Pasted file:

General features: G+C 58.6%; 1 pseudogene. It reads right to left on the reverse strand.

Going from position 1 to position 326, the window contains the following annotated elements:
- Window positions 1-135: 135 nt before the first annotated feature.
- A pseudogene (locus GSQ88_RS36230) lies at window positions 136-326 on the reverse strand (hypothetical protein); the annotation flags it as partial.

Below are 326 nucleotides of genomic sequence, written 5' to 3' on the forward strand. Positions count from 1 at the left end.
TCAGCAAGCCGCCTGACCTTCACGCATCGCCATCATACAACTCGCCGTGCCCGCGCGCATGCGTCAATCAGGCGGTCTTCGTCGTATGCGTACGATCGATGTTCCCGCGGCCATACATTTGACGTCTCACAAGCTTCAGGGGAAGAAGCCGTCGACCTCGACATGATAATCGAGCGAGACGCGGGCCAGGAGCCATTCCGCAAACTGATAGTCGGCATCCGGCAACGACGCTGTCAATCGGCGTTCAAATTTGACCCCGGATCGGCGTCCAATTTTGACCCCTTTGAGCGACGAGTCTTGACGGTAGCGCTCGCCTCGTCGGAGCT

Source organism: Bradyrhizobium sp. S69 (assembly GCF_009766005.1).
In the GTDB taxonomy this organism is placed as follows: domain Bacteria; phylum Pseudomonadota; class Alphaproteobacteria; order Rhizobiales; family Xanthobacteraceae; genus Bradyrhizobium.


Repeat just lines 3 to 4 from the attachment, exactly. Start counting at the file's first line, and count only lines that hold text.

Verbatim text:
- Window positions 1-135: 135 nt before the first annotated feature.
- A pseudogene (locus GSQ88_RS36230) lies at window positions 136-326 on the reverse strand (hypothetical protein); the annotation flags it as partial.